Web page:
In 2014, Mayor Ed Murray came to Capitol Hill to sign Seattle’s historic minimum wage law. On April 1st, the first stage of the march to a $15/hour minimum for all Seattle workers (well, except these folks, maybe) will begin. City Council member and District 3 candidate Kshama Sawant, the biggest champion of the new wage, will return to the Hill for a rally to celebrate and defend the new law:
Seattle’s Getting a Raise – Now, Let’s Enforce It!
Saturday, March 28th at 1 PM
In Front of Seattle Central College – Broadway & E. Pine
$15 was won due to the efforts low wage workers, unions, and grassroots organizations. The next step is to make sure our bosses follow the law.
On March 28th we’ll be visiting low-wage workplaces to let workers know their rights. Join us and take action for workers’ rights under the new minimum wage law.
Starting next Wednesday, the minimum wage at Seattle employers with more than 500 employees will rise to $11 — an 18% jump. Employees at smaller companies with no tips and no medical benefits will also have a $11/hour floor. Small employers of tipped workers and employers that provide medical benefits may pay a $10 minimum and make up the balance with credit for the tips and bennies. No foolin’.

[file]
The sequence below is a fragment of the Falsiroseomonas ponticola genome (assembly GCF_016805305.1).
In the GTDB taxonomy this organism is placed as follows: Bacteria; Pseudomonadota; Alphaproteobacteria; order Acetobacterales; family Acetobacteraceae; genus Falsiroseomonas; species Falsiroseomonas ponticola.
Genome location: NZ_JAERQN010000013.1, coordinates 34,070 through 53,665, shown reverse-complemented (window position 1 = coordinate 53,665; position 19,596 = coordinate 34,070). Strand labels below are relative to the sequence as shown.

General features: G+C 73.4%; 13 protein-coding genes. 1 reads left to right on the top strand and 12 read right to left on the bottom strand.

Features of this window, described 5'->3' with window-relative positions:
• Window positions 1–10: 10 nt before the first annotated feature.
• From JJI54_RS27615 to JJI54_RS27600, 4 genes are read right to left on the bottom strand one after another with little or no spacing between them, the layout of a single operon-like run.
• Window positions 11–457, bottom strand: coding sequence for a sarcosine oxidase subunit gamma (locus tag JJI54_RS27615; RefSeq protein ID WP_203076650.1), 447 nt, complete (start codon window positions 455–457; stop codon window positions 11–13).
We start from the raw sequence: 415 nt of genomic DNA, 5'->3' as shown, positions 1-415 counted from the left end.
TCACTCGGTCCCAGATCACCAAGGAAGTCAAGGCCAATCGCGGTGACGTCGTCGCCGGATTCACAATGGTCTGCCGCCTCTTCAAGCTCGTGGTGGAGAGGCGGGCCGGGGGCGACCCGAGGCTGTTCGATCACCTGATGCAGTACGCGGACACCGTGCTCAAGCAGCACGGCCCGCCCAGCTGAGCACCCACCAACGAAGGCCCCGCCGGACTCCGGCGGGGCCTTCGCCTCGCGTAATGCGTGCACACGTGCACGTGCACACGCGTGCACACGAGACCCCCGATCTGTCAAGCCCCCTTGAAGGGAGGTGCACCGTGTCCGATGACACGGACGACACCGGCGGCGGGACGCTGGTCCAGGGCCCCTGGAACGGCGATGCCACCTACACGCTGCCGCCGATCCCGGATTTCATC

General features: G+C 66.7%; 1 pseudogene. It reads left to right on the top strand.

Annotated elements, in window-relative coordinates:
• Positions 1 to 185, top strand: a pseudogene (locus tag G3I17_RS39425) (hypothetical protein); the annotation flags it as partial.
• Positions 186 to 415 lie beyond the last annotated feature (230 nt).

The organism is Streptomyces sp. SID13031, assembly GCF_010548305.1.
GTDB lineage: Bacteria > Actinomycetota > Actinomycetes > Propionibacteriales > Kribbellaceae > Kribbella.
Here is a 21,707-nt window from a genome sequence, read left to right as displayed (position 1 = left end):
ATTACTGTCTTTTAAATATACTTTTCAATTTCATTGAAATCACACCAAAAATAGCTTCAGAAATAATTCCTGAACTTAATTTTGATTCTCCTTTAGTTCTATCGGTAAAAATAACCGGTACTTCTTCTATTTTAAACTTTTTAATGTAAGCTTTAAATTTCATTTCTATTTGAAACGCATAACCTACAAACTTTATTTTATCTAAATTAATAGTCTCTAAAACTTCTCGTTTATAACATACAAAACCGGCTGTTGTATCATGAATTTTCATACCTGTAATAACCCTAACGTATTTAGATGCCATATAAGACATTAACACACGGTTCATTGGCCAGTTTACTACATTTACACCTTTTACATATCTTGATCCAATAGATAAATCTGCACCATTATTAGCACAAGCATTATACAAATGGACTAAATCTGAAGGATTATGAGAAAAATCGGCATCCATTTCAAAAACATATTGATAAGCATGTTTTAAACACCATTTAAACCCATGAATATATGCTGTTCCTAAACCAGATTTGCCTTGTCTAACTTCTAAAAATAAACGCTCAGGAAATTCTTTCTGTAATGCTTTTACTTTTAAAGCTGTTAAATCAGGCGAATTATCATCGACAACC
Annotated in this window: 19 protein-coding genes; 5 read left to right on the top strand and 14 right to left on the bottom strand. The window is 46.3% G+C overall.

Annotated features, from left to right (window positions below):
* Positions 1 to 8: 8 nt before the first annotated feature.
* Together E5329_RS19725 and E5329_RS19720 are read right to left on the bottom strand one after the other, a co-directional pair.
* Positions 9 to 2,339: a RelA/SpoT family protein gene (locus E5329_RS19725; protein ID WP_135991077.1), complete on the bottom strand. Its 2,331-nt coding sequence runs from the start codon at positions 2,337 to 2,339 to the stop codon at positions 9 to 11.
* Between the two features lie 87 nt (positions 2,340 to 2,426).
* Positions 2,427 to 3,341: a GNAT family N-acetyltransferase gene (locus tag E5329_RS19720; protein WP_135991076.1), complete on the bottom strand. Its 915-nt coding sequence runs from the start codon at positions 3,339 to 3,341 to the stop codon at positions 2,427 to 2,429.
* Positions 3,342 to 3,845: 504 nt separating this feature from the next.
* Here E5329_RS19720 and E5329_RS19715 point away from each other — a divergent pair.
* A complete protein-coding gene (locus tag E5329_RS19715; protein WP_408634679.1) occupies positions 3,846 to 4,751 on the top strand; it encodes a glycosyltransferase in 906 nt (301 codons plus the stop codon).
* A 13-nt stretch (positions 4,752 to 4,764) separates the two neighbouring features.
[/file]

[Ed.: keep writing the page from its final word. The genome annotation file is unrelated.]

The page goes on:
Lifelong Thrift’s Tamara Asakawa (Image: CHS)
The old sign will stay — kind of. Watch for a LIFELONG update later this spring (Image: CHS)
It fits like a hand in a glove. A second-hand glove. Lifelong Thrift is set to open on Broadway Wednesday morning bringing a most Capitol Hill next chapter to the former space home to Red Light Vintage.
“I feel like we’re a part of the old Capitol Hill,” Thrift’s director Tamara Asakawa told CHS Tuesday as she and her crew of 10 employees and a dozen or so volunteers put the finishing touches on the gigantic new home for the store.
The new Lifelong Thrift combines the spaces left empty by the departure of the much-loved Red Light and its sibling boutique Aprie and at 12,500 square feet and two levels will be almost three times the size of the thrift’s former E Union location.